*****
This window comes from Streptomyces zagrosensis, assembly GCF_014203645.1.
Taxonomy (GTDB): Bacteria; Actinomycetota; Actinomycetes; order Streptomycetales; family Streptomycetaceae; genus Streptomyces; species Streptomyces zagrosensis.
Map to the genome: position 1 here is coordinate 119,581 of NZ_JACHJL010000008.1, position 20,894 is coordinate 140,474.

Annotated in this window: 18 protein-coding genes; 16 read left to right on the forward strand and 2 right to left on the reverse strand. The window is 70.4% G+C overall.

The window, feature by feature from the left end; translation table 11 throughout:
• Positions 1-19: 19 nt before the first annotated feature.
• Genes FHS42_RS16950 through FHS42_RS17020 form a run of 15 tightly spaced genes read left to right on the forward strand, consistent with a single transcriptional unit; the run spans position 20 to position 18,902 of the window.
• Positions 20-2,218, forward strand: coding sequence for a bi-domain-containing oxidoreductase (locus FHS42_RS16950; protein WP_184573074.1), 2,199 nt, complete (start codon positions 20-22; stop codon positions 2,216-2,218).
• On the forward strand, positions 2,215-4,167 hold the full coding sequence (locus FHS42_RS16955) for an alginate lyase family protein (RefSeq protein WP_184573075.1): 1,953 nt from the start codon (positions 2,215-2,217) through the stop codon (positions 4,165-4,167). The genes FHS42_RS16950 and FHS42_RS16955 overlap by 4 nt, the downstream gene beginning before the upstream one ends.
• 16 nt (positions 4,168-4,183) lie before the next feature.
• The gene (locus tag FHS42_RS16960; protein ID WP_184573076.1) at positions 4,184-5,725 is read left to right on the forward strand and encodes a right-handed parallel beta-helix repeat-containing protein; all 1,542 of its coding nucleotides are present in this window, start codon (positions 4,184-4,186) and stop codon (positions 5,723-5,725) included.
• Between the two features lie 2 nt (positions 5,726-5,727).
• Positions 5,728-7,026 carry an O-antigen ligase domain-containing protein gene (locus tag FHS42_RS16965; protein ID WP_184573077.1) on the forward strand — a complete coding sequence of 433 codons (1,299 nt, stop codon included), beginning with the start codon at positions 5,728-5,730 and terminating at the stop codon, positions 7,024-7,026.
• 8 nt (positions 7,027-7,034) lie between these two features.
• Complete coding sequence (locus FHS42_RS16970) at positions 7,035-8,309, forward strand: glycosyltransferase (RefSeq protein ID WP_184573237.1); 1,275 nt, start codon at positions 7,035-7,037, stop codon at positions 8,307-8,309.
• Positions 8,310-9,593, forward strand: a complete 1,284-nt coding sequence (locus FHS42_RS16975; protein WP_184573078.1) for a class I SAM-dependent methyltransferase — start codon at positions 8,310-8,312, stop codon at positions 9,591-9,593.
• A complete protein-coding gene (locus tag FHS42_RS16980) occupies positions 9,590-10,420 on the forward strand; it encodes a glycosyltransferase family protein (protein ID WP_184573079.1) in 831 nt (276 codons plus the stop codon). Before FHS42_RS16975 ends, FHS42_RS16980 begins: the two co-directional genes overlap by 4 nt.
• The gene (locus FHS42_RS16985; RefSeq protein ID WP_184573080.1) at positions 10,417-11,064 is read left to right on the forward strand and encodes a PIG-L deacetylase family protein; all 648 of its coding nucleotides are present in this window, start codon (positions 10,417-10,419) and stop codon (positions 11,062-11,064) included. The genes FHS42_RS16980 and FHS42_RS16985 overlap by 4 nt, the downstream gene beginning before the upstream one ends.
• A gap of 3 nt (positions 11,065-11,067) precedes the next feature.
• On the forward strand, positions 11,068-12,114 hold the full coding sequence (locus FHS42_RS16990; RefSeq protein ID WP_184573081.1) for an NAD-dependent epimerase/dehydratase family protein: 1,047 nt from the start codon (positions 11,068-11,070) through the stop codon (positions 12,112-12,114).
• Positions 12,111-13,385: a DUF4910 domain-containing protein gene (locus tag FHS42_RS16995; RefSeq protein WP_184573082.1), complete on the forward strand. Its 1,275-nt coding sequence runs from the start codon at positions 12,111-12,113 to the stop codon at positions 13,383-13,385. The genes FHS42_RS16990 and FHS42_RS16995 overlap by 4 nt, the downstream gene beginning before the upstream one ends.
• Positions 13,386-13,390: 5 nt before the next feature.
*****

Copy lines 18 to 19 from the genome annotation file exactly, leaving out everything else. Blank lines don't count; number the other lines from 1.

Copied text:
• The gene (locus FHS42_RS16985; RefSeq protein ID WP_184573080.1) at positions 10,417-11,064 is read left to right on the forward strand and encodes a PIG-L deacetylase family protein; all 648 of its coding nucleotides are present in this window, start codon (positions 10,417-10,419) and stop codon (positions 11,062-11,064) included. The genes FHS42_RS16980 and FHS42_RS16985 overlap by 4 nt, the downstream gene beginning before the upstream one ends.
• A gap of 3 nt (positions 11,065-11,067) precedes the next feature.